Russia’s sports exile persists 1 year after invading Ukraine
One year after the invasion of Ukraine began, Russia’s reintegration into the world of sports threatens to create the biggest rift in the Olympic movement since the Cold War.
Russia remains excluded from many international sporting events, but that could soon change. Next year’s Paris Olympics are fast approaching and qualifying events are under way. The International Olympic Committee is working to bring athletes from Russia and ally Belarus back into competition, but not everyone agrees.
If Russian athletes are to return to competition, the sports world must resolve two key issues that became clear in the days after the invasion: How can Russian athletes return without alienating Ukrainians? And what can be done about the Russians who support the war?
As the first battles raged, the Ukrainian fencing team refused to compete against Russia at a tournament in Egypt, holding up a sign reading: “Stop Russia! Stop the war! Save Ukraine! Save Europe!”
A year later, one of the biggest obstacles to a Russian return to sports is Ukraine’s insistence it could boycott rather than risk handing its enemy a propaganda success or further traumatizing Ukrainian athletes affected by the war. Other European countries have also spoken of boycotting the Olympics if Russians are allowed to participate.
The last major Olympic boycotts came four decades ago when the United States and more than 60 allies skipped the 1980 Moscow Games. The Soviet Union and its allies retaliated by boycotting the 1984 Los Angeles Olympics.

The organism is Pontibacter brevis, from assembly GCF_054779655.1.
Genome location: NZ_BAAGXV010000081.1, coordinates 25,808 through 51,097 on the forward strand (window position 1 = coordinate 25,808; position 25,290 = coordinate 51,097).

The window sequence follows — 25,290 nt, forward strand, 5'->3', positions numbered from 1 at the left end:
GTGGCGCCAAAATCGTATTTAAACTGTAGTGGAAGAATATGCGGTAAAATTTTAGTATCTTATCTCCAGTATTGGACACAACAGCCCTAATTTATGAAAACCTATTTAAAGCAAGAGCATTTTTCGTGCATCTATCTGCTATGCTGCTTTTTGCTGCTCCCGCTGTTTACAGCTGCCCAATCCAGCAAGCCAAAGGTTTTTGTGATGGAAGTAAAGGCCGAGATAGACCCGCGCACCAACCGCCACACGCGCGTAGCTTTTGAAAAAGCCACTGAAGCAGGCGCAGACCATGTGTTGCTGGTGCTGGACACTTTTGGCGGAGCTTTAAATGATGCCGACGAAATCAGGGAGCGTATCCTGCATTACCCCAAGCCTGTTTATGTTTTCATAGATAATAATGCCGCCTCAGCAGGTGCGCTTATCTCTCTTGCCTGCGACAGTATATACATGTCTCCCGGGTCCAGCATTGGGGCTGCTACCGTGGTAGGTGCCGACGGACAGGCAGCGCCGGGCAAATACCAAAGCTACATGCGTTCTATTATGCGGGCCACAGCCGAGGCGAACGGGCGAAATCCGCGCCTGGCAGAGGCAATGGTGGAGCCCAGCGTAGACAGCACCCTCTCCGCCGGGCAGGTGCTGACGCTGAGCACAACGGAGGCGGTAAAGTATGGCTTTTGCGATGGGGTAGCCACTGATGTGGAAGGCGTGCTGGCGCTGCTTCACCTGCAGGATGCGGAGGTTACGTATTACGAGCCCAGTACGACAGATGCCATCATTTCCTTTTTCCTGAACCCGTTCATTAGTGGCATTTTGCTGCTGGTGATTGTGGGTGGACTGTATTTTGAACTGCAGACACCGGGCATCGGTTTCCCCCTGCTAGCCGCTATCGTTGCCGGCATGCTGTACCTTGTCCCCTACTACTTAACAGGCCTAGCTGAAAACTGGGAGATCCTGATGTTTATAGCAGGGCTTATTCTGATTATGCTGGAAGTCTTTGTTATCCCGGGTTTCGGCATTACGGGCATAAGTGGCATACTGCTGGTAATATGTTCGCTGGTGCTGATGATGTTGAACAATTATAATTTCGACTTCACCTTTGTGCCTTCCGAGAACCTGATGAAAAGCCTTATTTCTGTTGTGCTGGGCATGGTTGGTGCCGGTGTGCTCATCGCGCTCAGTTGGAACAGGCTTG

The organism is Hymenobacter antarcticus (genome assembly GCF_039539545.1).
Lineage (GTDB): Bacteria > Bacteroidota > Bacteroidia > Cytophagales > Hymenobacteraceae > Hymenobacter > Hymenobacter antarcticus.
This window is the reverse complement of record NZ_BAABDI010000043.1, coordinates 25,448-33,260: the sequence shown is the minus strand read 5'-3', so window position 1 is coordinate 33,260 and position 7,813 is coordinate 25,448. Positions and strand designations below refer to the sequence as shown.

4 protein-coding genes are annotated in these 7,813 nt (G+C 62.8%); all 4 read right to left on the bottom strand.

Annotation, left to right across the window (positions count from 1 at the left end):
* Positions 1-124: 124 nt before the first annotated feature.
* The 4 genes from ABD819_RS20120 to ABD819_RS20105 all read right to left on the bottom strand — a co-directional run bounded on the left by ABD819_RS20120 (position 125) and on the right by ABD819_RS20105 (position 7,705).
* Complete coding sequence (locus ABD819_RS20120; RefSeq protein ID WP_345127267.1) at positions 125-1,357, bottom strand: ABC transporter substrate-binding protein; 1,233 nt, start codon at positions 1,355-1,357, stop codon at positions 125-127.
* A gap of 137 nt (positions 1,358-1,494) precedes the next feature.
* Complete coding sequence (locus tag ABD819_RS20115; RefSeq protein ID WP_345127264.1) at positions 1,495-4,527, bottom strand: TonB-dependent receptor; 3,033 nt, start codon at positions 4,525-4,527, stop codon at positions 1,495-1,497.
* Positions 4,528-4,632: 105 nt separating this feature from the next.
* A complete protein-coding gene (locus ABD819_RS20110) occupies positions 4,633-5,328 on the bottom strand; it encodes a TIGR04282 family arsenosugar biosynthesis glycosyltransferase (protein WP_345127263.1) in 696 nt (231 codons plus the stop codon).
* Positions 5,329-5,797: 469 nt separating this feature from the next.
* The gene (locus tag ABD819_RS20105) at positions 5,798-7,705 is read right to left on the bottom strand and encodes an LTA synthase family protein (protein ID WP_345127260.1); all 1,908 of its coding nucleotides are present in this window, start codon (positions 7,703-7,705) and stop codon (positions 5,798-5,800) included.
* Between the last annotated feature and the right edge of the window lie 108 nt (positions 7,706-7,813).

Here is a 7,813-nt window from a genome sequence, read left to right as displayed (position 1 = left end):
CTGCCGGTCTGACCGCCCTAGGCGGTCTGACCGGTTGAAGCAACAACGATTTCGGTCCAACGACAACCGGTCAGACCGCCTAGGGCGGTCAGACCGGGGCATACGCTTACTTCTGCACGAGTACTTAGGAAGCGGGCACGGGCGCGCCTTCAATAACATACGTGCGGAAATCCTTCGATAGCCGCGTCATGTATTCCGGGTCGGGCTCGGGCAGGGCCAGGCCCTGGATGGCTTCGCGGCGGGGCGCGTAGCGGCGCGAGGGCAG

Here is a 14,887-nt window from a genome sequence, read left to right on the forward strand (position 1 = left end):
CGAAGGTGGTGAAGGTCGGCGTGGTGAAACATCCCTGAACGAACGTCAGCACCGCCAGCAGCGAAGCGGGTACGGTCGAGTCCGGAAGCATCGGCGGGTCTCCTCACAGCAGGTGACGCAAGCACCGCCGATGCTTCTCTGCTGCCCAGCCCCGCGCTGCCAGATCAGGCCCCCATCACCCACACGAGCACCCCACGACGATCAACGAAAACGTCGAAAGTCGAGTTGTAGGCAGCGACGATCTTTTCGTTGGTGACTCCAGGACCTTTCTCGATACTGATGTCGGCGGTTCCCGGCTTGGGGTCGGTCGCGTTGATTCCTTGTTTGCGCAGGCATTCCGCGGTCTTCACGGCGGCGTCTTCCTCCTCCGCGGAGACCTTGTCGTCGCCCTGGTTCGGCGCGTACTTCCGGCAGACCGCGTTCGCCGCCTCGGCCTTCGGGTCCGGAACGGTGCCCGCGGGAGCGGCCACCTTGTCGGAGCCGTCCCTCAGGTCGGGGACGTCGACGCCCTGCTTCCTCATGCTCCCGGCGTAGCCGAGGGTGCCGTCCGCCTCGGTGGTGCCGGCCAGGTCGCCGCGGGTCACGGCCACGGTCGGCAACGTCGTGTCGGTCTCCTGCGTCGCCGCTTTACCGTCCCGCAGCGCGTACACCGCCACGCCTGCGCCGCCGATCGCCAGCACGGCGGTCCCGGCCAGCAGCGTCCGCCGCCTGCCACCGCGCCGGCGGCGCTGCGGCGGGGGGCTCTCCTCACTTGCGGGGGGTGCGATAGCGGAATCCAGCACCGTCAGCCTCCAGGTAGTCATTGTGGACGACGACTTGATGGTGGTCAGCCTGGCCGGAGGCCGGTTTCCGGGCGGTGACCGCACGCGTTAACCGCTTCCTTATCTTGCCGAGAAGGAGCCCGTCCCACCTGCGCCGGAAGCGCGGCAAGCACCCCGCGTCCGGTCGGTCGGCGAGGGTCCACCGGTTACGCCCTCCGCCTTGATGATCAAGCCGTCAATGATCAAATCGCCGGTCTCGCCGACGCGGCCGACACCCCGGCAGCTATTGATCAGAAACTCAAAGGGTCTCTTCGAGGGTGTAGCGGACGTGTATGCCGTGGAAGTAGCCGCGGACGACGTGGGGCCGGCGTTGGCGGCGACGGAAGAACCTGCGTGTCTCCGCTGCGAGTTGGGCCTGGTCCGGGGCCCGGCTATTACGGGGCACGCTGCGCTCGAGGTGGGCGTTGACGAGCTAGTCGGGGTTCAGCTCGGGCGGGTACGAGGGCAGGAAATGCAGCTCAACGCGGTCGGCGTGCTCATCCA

The actions of specific athletes are a separate issue. Russian gymnast Ivan Kuliak taped a “Z” symbol to his chest, mimicking a marking used on the country’s military vehicles, while standing on the podium next to the Ukrainian winner at an event in Qatar last March. He was banned for a year.
The IOC now says it will not support the return of any Russian athlete who has “acted against the peace mission of the IOC by actively supporting the war in Ukraine,” but hasn’t defined what that means in practice.
Sports organizations took swift action last year in response to the Russian invasion. A day after tanks rolled into Ukraine, Russia was stripped of the right to host the Champions League final in men’s soccer and the Russian Grand Prix in Formula One. After four days, the IOC recommended excluding Russian and Belarusian athletes from events “to protect the integrity of global sports competitions and for the safety of all the participants.”
The Russian men’s national soccer team was in the World Cup playoffs at the time, hoping to qualify for last year’s tournament in Qatar, but Poland refused to play them. Russia was then excluded from the competition — four years after hosting the 2018 tournament and reaching the quarterfinals.
As the Paris Olympics come into view, the IOC has shifted its emphasis to what it says is its duty to avoid discriminating against anyone based on nationality, and to create a path for Russians and Belarusians to compete as neutral athletes without national symbols. Safety concerns might be avoided, the IOC says, if Russia and Belarus were to compete in events in Asia, including Olympic qualifiers at the Asian Games in China.